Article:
last updated 20/10/2014

BETULA middendorfii
This Chinese species is very rare in cultivation, which is a shame, becasue I like it very much. It is naturally free-branching, yet fairly upright; factors which combine with its smaller leaves to give it a very graceful habit. My plant is now mature enough to see that the bark is a warm pinky-red. 

BETULA nigra 
The river birch appreciates a moister site than most birch, but avoid the temptation to consign it to an unpleasant water-logged area - it deserves better than that. Dramatic pinkish brown bark peels in lavish curls to reveal glossy creamy stems. These are grown on their own roots, not grafted.

BETULA nigra 'Little King' 
A real gem. This selection becomes a multi-stemmed bushy shrub rather than a tree. So masses of shaggy peeling bark right where you can see it! Brilliant in the winter garden, the woodland, or really anywhere. Grown from cuttings so the bark can be appreciated right down to the ground. I would caution you that it is not a dwarf selection. It has great vigour and will attain a goodly size. For me it's defining feature is not its size, it is its natural multi-stemmed nature. 

BETULA nigra 'Peter Collinson'
B. nigra was introduced from its waterside habitat of eastern North America by Peter Collinson, who received material from John Bartram in the early 18th Century. This selection was collected in Canada by French plantsman Aurélien Hemono (to whom I am indebted for his generosity) and named in honour of the original introducer. I am told that it is even better than ‘Heritage’, so I’m really looking forward to seeing this one develop - it's certainly looking good so far.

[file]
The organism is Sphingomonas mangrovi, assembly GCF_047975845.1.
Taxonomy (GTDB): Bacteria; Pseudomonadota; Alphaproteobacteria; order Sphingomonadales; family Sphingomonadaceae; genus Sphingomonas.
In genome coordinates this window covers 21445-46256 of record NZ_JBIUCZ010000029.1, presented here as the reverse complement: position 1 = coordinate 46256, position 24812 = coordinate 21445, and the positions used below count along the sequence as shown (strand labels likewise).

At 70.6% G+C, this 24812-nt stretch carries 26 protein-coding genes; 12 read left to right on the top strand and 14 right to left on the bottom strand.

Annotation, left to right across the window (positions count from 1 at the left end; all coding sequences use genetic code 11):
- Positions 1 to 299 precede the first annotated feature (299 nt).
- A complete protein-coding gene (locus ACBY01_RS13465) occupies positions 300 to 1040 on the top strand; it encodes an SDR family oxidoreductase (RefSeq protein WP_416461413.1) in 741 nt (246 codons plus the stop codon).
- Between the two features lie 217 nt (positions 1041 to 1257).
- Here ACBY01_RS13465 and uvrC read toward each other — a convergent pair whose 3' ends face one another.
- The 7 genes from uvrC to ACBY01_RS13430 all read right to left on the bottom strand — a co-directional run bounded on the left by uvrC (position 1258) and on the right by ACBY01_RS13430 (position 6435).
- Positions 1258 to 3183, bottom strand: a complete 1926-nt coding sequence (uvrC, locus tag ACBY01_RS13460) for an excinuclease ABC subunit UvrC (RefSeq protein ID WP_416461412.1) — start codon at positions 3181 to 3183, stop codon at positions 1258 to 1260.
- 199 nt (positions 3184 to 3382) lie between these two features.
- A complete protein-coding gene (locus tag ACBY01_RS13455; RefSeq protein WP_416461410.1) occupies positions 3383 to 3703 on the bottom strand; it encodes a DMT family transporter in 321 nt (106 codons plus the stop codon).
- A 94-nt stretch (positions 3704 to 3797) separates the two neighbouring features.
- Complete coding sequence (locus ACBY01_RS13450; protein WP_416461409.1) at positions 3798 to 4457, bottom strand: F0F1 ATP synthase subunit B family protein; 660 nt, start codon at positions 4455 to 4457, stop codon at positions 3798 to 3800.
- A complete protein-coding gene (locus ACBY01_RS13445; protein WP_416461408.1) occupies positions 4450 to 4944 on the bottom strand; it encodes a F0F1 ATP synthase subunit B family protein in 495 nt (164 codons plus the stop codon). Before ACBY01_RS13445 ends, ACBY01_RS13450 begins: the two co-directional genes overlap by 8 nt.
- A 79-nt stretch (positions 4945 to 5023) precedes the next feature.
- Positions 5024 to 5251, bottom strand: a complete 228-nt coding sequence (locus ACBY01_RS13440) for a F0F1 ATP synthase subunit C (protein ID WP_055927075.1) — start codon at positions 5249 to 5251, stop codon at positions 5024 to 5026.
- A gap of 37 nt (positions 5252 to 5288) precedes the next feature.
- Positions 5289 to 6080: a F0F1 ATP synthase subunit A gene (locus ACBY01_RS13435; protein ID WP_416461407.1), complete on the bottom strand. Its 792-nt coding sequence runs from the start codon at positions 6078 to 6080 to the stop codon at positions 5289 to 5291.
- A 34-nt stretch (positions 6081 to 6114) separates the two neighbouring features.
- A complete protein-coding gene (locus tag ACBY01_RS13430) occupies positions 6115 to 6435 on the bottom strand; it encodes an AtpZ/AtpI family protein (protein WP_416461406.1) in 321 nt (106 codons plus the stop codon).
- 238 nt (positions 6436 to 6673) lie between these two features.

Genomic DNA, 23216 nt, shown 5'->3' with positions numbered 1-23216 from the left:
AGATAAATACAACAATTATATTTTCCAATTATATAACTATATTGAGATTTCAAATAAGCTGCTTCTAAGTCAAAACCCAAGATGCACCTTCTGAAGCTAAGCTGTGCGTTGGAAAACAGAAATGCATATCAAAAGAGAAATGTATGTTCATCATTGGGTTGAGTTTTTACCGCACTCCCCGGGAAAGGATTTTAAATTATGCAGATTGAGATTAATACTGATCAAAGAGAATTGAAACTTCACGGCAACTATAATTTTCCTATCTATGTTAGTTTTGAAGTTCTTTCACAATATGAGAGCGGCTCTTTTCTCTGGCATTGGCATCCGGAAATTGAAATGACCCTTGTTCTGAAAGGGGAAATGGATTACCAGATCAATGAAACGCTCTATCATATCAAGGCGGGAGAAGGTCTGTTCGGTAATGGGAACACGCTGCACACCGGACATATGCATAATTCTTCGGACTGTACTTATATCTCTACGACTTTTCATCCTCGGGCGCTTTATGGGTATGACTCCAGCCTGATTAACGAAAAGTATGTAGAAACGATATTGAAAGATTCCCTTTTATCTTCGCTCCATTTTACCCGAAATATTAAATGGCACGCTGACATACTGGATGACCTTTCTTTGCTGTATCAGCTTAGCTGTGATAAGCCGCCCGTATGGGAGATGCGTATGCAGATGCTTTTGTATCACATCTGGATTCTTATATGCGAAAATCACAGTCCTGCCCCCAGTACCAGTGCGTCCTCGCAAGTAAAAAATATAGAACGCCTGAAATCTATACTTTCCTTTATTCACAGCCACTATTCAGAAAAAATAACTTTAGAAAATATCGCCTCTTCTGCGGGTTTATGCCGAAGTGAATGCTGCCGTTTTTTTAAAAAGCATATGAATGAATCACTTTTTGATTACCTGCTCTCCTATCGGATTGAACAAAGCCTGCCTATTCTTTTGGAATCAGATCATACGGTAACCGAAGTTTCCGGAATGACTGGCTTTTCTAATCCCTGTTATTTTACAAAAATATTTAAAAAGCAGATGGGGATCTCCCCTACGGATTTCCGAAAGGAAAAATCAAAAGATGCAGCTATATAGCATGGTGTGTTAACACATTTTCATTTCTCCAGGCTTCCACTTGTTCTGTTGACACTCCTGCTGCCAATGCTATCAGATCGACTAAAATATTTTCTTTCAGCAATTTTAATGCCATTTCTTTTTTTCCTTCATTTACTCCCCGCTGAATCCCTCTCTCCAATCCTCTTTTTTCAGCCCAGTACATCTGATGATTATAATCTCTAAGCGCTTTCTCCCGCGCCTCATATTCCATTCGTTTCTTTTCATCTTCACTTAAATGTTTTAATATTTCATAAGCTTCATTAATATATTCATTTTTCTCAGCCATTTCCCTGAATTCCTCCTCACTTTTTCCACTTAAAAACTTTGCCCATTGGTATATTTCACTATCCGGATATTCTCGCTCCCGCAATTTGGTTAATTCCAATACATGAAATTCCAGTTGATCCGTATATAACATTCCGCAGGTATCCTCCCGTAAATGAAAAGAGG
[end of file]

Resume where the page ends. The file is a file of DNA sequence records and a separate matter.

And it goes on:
BETULA papyrifera var. cordifolia 'Clarenville'

See B. cordifolia 'Clarenville'

BETULA papyrifera 'St George' 
The "Paper Birch" - a large tree with characteristic papery bark and yellow autumn colour. On this vigorous selection, orange-brown bark peels to reveal a white underlayer.

BETULA papyrifera 'Vancouver'
This is the most vigorous Birch we grow. If you are in dire need of a biggish tree quickly then this is the one for you! Wonderful yellow autumn colour late in the season makes autumn last long into winter. Ours made 6m in less than 10 years and was still a vision in yellow when everything else was bare. However I must say that the bark does not excite me.

BETULA pendula 'Bangor'
This is a vigorous upright tree, but is unusual with graceful cut leaves.

BETULA pendula 'Dark Prince'
These purple foliaged Birches are so pretty because there is such lovely contrast between the rich dark foliage and the whitening bark. This one has a more pendulous habit than 'Royal Frost', our other purple offering.

BETULA pendula 'Silver Grace'
"Silver Grace" totally epitomises the characteristics of our native lady of the woods and this selection captures the true beauty of those features. Tall, elegant with light and airy foliage gently cascading from silvery-white bark...what more could you want! It seemed fitting to plant a welcoming trio of these gorgeous trees at the entrance to the old quarry.

BETULA 'Polar Bear'
A lovely easy to grow, strong, sturdy tree displaying wonderful pure white branches and trunk. This one came to us named as a cultivar of B. ermanii, but to be honest, I have my doubts! It is much too white - definitely B. utilis territory. It is likely therefore that it is a hybrid. However, one characteristic that puts this one right up there as (possibly!) my favourite white birch is the overall habit. The limbs have a more graceful, slightly laxer appearance, almost drooping at the tips. For me, this contrasts with the more rigid, upright habit typical of B. utilis selections. 

BETULA 'Royal Frost' 
(B.populifolia 'Whitespire' x B. 'Crimson Frost') This fabulous American introduction gives a wonderful contrast in any Betula glade, having as it does rich burgundy coloured leaves all summer. Attractive yellow-orange to red autumn colour.
Not available this season

BETULA szechuanica 'Liuba White' 
The name may be a bit of a mouthful, but the tree is gorgeous. Vigorous, open form with almost blue-green leaves and brilliant white bark.

Back to Previous Page 

Next Page

Go Back to Top of Page